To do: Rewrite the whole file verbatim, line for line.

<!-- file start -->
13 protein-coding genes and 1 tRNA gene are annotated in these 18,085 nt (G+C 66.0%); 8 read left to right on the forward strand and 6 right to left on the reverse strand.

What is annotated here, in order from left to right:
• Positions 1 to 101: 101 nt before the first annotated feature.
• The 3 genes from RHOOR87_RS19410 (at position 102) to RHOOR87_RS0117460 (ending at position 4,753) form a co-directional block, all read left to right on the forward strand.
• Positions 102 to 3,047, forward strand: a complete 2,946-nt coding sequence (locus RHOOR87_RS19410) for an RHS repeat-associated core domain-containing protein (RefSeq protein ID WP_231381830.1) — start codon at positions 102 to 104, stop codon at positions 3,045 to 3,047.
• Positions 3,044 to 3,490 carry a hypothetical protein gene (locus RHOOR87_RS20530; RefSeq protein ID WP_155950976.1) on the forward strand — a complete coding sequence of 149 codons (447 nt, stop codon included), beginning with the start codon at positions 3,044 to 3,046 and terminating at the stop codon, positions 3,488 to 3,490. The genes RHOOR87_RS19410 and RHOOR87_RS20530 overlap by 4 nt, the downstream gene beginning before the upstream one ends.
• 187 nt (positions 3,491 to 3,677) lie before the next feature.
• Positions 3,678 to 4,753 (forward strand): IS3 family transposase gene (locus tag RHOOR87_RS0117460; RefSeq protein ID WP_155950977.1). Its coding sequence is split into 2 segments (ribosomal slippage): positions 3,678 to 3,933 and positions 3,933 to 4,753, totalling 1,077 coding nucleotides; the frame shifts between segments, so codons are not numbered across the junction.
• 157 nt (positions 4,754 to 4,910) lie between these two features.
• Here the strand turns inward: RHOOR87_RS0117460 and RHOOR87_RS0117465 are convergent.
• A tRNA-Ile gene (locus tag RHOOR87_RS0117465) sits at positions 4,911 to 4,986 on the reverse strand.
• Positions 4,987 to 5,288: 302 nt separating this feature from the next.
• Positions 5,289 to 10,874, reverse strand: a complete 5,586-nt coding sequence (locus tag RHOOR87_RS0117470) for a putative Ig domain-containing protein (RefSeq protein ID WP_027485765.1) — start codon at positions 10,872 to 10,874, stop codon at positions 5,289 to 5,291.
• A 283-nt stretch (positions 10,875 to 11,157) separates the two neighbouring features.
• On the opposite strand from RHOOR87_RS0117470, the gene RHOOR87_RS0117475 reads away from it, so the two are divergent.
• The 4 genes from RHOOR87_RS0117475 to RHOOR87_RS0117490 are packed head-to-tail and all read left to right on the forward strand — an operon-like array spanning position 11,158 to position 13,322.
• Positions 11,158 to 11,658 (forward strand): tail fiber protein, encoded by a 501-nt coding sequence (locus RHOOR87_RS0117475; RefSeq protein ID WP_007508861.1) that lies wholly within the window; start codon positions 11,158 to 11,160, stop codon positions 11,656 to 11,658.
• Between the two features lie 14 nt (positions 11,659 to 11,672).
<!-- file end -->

13 protein-coding genes and 1 tRNA gene are annotated in these 18,085 nt (G+C 66.0%); 8 read left to right on the forward strand and 6 right to left on the reverse strand.

What is annotated here, in order from left to right:
• Positions 1 to 101: 101 nt before the first annotated feature.
• The 3 genes from RHOOR87_RS19410 (at position 102) to RHOOR87_RS0117460 (ending at position 4,753) form a co-directional block, all read left to right on the forward strand.
• Positions 102 to 3,047, forward strand: a complete 2,946-nt coding sequence (locus RHOOR87_RS19410) for an RHS repeat-associated core domain-containing protein (RefSeq protein ID WP_231381830.1) — start codon at positions 102 to 104, stop codon at positions 3,045 to 3,047.
• Positions 3,044 to 3,490 carry a hypothetical protein gene (locus RHOOR87_RS20530; RefSeq protein ID WP_155950976.1) on the forward strand — a complete coding sequence of 149 codons (447 nt, stop codon included), beginning with the start codon at positions 3,044 to 3,046 and terminating at the stop codon, positions 3,488 to 3,490. The genes RHOOR87_RS19410 and RHOOR87_RS20530 overlap by 4 nt, the downstream gene beginning before the upstream one ends.
• 187 nt (positions 3,491 to 3,677) lie before the next feature.
• Positions 3,678 to 4,753 (forward strand): IS3 family transposase gene (locus tag RHOOR87_RS0117460; RefSeq protein ID WP_155950977.1). Its coding sequence is split into 2 segments (ribosomal slippage): positions 3,678 to 3,933 and positions 3,933 to 4,753, totalling 1,077 coding nucleotides; the frame shifts between segments, so codons are not numbered across the junction.
• 157 nt (positions 4,754 to 4,910) lie between these two features.
• Here the strand turns inward: RHOOR87_RS0117460 and RHOOR87_RS0117465 are convergent.
• A tRNA-Ile gene (locus tag RHOOR87_RS0117465) sits at positions 4,911 to 4,986 on the reverse strand.
• Positions 4,987 to 5,288: 302 nt separating this feature from the next.
• Positions 5,289 to 10,874, reverse strand: a complete 5,586-nt coding sequence (locus tag RHOOR87_RS0117470) for a putative Ig domain-containing protein (RefSeq protein ID WP_027485765.1) — start codon at positions 10,872 to 10,874, stop codon at positions 5,289 to 5,291.
• A 283-nt stretch (positions 10,875 to 11,157) separates the two neighbouring features.
• On the opposite strand from RHOOR87_RS0117470, the gene RHOOR87_RS0117475 reads away from it, so the two are divergent.
• The 4 genes from RHOOR87_RS0117475 to RHOOR87_RS0117490 are packed head-to-tail and all read left to right on the forward strand — an operon-like array spanning position 11,158 to position 13,322.
• Positions 11,158 to 11,658 (forward strand): tail fiber protein, encoded by a 501-nt coding sequence (locus RHOOR87_RS0117475; RefSeq protein ID WP_007508861.1) that lies wholly within the window; start codon positions 11,158 to 11,160, stop codon positions 11,656 to 11,658.
• Between the two features lie 14 nt (positions 11,659 to 11,672).